When you first start working, you realize that earning a profit is more important than making money. If this sounds confusing to you, you better read this article carefully. The approach you use to compute your consulting rate should not be superficial, such as the salary you want divided by the number of hours worked each year. The math is correct, but the thinking behind it is all wrong.
To convert the money you earn to a profit, your payment should be based on balancing the life you desire with your worth, target client, and the larger competitive market.
You may charge for your services in two ways. The first option is to bill clients on an hourly basis. You calculate your hourly rate and charge the client based on how long you work on the project. The second approach to charge clients is by a fixed fee, which is common in the form of a package deal, such as completing a specific service or supplying them with a product.
Now, let’s look at how you should compute your consulting rate properly.
1. Look at the industry standard
Setting a reasonable price for services is more challenging than just adding a markup to a physical product. The main reason is that calculating the value of your time, counsel, staff skills, and experience is more subjective.
So, you’ll need to do some investigative work to find out what the industry’s reasonable price is. Also, you need to discover what other service providers or your competitors are pricing for similar services with a similar client.
For planning reasons, you may get rough estimates from trade groups in your industry, people you know who have recently done projects similar to the ones you want to provide, or an online search. Payscale, for example, is an online tool that may give you a detailed report on salary in your industry.
Or, you may go to a freelancing website like freelancermap and put in your nation and a keyword to discover the industry standard in your country.
That will assist you in determining an hourly rate that matches what your potential clients are willing to pay.
2. Determine your value to the business
Sometimes, pricing is dependent on how much money the customer gets from what you accomplish, not on how much time or effort you put into the project.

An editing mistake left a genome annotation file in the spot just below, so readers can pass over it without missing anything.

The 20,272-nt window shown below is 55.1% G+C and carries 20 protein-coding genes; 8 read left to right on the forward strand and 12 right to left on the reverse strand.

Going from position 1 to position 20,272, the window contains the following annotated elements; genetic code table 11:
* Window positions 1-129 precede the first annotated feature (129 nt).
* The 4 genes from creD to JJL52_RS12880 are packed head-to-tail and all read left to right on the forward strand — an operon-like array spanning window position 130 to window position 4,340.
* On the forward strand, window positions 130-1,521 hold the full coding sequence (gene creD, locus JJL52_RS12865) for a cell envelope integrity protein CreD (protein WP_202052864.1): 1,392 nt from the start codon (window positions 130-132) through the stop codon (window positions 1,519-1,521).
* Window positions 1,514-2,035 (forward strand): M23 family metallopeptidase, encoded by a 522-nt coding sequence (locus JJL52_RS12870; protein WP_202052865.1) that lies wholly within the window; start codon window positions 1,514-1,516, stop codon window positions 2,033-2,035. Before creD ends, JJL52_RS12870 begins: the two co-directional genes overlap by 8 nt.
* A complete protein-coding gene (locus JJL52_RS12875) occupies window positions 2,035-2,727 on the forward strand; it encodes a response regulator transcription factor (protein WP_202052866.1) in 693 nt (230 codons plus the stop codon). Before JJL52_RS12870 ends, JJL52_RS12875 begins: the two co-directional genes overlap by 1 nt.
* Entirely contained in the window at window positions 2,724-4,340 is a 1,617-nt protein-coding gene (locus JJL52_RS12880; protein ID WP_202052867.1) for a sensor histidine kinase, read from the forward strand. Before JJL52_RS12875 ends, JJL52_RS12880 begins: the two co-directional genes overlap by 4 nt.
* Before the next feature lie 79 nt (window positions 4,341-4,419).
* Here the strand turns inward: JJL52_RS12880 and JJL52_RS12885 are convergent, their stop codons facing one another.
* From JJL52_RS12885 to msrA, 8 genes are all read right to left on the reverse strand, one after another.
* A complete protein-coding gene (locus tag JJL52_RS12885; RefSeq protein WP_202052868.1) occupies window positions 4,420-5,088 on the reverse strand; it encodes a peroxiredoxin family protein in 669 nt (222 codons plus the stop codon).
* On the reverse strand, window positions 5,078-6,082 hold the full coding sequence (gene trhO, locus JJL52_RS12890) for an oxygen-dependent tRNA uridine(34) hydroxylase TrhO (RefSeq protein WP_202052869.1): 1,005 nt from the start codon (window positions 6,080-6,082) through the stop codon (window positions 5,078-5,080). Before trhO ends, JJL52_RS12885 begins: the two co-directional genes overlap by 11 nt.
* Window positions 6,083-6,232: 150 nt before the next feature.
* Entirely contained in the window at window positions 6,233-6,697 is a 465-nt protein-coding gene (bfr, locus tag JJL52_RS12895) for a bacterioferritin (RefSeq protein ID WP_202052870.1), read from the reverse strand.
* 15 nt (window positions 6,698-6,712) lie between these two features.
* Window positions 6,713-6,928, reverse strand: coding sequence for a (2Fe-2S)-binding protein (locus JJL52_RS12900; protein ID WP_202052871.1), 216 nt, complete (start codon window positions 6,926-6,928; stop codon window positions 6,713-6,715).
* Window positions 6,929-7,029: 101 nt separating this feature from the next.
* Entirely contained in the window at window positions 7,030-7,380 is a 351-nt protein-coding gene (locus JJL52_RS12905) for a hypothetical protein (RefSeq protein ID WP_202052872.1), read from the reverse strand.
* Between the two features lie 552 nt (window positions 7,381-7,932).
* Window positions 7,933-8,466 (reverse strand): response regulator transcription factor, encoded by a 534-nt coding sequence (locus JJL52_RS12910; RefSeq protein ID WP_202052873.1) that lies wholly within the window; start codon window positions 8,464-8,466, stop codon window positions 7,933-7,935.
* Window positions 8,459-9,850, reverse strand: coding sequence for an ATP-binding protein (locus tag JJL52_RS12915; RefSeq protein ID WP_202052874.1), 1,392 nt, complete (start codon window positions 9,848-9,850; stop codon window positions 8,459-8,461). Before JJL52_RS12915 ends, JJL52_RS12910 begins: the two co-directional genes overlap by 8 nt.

In other words, you charge a percentage of the new business profit as your fee if the job you conduct can bring in a significant quantity of new business. For instance, imagine you are an eCommerce consultant. You are providing support to eCommerce sites.
The project you manage for your customer may result in a $100K increase in new sales. You charge 20% of that ($20,000) as your consulting rate.
However, calculating that value-based pricing is a little challenging. You must be aware of the data required to obtain a complete picture of the project, including client goals, project roadmap, the monetary worth of what they’re paying you to develop, and performance metrics. You should also take into account any additional expenses related to other professionals if project submission would require assistance with properly calculating the labor cost percentage.
On the other hand, your client’s honesty is critical. That’s why it’s a good idea to work with your client for several hours or days to get the exact data and value the price.
3. Take into account your experience
Naturally, the more experience you have, the higher your hourly rate will be. Also, since you’ve been so good at your work, you should reward yourself by charging more. Some people believe you should charge $5 per year of experience, while others believe you should charge anything from $1 to $100 or even $1000.
Let’s give you an example with a fixed value. If you charge $10 per year of experience, your experience is worth an additional $40 after four years. So, if you were charging $15/hour, you should raise your consulting rate to $55/hour. You may also raise your rate by a percentage, as shown in the image.
Of course, the cost of a year of expertise might vary based on your industry and other considerations, such as your professional equipment and the value that you provide to your client.
4. Consider project length
If you charge on a project basis rather than an hourly basis, you must evaluate the time it will take you to complete a project and its value to your client. For example, if you are a web designer and charge $500 for a project that takes 40 hours, your hourly rate is just $12, which is too low for your industry and the worth of your work.